Holi Celebrations in Delhi
Holi, also known as the festival of colors, is one of the most vibrant and lively festivals celebrated in India. The festival is celebrated all over the country, and Delhi, the capital city, is no exception. The city of Delhi comes alive during the festival of Holi, and people from all walks of life come together to celebrate the occasion with great enthusiasm and joy.
The festival of Holi is usually celebrated in the month of March, and it marks the arrival of spring. The festival is a two-day affair, and on the first day, people light bonfires to symbolize the victory of good over evil. The second day is when the actual celebrations take place, and people smear each other with colored powder, dance to the beat of music, and indulge in traditional delicacies.
In Delhi, the celebrations start a week before the actual festival. The markets are filled with colors and traditional sweets, and people start stocking up for the big day. The entire city is decked up in bright colors, and the air is filled with the sound of music and laughter.
The Hindu celebration of Holi ushers in the arrival of spring. It’s a lot like the La Tomatina event, however instead of throwing tomatoes, participants use powered colours. The Indian diaspora has helped promote Holi beyond India, making it a widely celebrated event in many countries. In many countries, including Guyana, Jamaica, South Africa, and Fiji, the Holi Festival has become a significant annual event.
The festivities of the two-day festival kick off with a bonfire on the night prior, representing the burning away of whatever evil or negativity that may have been accumulating in one’s thoughts. Holi celebrates the arrival of spring and goes by several other names, including Basanta Utsav, Rangwali Holi, Phagwah, Dhuleti, and Dhulandi. A country where farming is a major industry celebrates the end of winter and the start of harvest with the festival of Holi.
When is Holi celebrated?
People join together on Holi to smear each other with gulal, a brightly coloured powder (powdered color). Popular Indian desserts like gujiya and thandai (cold beverages laden with nuts) are among the specialties cooked up. This year, Holi in Delhi will be celebrated on 8th March 2023.
According to the Hindu lunar calendar, Holi occurs in the month of Phalguna, which spans from about the middle of February to the middle of March. Holi is significant in India’s agrarian-inspired culture because it celebrates the Phalguna, which ushers in spring.
Holi, like every other Indian holiday, is steeped in profound symbolism. The event celebrates the triumph of good over evil and the beginning of a new era. The evil witch Holika supposedly sacrificed her nephew Prahalad by setting him ablaze on a funeral pyre. Vishnu, one of the three gods in the Hindu pantheon, intervened to save the infant, while the demon was burned alive in the same pyre.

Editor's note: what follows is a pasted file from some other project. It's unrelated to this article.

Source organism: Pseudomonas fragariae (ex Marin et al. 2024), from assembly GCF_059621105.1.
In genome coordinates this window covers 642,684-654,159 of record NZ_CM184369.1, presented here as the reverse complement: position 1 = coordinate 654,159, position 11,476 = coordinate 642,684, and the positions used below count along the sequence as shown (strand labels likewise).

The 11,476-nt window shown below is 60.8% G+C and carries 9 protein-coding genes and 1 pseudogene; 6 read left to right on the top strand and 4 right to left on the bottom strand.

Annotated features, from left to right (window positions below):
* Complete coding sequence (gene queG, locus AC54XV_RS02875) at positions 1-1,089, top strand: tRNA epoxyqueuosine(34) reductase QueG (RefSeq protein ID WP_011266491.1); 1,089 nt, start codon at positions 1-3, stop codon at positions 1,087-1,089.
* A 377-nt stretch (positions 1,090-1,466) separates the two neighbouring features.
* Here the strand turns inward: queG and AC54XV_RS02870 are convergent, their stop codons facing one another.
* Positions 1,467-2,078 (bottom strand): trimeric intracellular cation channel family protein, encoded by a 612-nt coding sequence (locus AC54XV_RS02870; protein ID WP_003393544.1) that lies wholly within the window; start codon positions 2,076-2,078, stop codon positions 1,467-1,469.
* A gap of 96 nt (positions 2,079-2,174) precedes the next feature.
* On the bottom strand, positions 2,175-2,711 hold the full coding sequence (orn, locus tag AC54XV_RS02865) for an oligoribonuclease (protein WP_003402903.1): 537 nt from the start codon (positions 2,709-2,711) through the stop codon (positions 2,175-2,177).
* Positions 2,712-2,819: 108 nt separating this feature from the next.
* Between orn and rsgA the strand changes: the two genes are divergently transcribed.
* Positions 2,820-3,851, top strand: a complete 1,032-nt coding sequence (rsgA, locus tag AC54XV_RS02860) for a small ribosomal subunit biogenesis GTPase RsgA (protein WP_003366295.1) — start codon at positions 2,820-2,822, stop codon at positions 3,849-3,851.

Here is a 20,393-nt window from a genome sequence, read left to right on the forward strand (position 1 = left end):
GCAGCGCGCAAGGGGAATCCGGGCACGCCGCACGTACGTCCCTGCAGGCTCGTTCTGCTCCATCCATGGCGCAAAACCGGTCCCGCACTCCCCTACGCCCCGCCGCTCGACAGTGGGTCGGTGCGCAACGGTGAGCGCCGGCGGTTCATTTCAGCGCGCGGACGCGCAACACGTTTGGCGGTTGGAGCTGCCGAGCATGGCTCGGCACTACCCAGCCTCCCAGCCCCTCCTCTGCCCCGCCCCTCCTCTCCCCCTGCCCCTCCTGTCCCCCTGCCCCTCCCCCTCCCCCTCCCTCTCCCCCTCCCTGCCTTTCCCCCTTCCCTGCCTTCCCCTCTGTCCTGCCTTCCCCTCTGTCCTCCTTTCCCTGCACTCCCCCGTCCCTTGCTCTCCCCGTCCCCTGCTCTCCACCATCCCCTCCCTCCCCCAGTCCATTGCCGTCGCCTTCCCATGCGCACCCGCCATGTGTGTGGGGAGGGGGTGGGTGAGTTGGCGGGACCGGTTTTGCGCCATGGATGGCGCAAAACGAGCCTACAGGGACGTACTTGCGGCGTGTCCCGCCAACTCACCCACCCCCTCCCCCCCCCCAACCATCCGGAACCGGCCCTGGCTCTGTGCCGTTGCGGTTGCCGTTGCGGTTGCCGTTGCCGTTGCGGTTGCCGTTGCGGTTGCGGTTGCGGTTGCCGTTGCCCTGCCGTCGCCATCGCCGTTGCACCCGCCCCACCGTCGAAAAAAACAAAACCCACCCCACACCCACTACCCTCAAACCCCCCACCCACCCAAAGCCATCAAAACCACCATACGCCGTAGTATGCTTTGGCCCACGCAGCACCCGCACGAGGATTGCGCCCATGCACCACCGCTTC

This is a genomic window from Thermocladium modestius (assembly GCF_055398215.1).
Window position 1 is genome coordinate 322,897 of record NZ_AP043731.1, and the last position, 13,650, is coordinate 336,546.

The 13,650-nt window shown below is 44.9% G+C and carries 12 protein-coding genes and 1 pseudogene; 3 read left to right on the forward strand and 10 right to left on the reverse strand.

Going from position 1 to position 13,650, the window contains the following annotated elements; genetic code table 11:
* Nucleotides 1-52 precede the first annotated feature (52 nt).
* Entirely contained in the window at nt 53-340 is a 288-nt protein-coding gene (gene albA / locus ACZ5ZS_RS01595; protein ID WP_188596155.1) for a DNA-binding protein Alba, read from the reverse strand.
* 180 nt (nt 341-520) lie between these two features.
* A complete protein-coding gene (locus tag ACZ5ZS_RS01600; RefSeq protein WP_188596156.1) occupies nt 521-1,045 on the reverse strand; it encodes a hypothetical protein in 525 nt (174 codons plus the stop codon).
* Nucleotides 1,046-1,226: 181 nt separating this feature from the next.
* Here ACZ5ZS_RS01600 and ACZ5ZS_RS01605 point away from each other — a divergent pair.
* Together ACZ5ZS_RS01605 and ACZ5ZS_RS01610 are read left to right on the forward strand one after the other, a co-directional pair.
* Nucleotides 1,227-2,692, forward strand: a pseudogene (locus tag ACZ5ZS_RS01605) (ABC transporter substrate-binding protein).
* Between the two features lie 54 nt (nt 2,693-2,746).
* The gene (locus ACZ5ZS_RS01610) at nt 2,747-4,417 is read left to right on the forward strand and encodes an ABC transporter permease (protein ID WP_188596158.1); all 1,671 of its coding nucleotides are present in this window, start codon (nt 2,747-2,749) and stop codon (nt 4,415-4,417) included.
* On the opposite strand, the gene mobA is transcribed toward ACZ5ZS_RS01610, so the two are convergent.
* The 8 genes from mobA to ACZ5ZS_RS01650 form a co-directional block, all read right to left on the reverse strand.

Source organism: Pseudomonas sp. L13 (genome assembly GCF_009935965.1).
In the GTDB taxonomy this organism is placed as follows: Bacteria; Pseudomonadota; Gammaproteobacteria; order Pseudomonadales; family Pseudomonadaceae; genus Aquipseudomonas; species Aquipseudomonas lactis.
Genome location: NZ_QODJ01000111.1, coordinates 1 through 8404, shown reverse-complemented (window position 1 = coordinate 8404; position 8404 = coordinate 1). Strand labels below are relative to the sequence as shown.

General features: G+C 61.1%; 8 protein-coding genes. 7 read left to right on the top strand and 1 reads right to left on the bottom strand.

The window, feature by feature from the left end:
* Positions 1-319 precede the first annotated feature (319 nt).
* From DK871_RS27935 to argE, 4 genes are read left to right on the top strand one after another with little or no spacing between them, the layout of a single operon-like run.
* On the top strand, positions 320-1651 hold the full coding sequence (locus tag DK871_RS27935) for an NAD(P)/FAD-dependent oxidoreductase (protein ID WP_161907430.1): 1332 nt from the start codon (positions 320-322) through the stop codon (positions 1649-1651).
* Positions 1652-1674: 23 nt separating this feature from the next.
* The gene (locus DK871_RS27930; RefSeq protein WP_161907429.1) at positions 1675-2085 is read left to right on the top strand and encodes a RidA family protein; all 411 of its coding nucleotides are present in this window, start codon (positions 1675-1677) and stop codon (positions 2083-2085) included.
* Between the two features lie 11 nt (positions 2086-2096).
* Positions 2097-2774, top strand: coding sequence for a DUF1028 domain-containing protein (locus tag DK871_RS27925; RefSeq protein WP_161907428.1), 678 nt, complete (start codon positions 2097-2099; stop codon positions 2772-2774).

To mark the legend, Hindus light a ceremonial bonfire the night before Holi. The holiday is also known as Chhoti Holi or Holika Dahan. The next day is Holi, and people have been throwing coloured powder at each other since dawn. A common sight at the Holi Festival is a group of drummers and musicians playing a set of ceremonial songs written specifically for the event.
What to wear for Holi?
Although there is no hard and fast dress code for Holi, most Indians will wear either Kurta Pajamas or Salwar Kameez. Wearing all-white at Holi may not be the most sensible choice, despite Bollywood’s romanticization of the holiday.
Some companies that make Holi paint include artificial dyes in their gulal. The powdered pigments can irritate sensitive skin, so it’s best to take measures. Delhi, India’s capital, is where many people go to celebrate Holi. The coming of spring is celebrated with a day of supercharged colour play, delicious treats, and socialising. Those who venture out into the streets are pelted by a rainbow of gulal as it flies from every direction.
The Holi Festival is an astonishing sensory journey since it highlights one of the most remarkable aspects of Indian culture. Holi has gotten a chic makeover in Delhi. Holi parties are hosted by both large and small-scale organisers, and guests have access to an endless supply of thandai, food, and colours. The celebrations may change, but the feelings they represent do not.
On the day of the festival, people gather in groups and start the celebrations by smearing each other with colored powder. The streets of Delhi are transformed into a sea of colors, and people forget all their differences and come together to celebrate the occasion. The festival is a great equalizer, and it brings people from all walks of life together.
Also, stay away from the bhang ladoos and bhang thandai; they’re loaded with cannabis. Some of the best Holi celebrations in Delhi include. One of the most iconic places to celebrate Holi in Delhi is the Holi Cow festival, which takes place in the suburb of South Delhi. The festival is a perfect blend of tradition and modernity, and it is one of the biggest events in the city. The festival features live music performances, food stalls, and an array of colors to play with.
Another popular spot to celebrate Holi in Delhi is the Lathmar Holi in Mathura. Mathura, located just a few hours away from Delhi, is believed to be the birthplace of Lord Krishna. The Lathmar Holi is a unique celebration, where women playfully beat men with sticks, and the men try to protect themselves with shields. The celebration is an ode to the love story of Lord Krishna and Radha.
The festival of Holi is one of the most awaited festivals in Delhi, and it is celebrated with great fervor and enthusiasm. The festival brings people from all walks of life together and is a celebration of love, unity, and joy. Delhi is the perfect place to experience the vibrancy of the festival, and it is a must-visit destination for anyone looking to witness the festivities of Holi.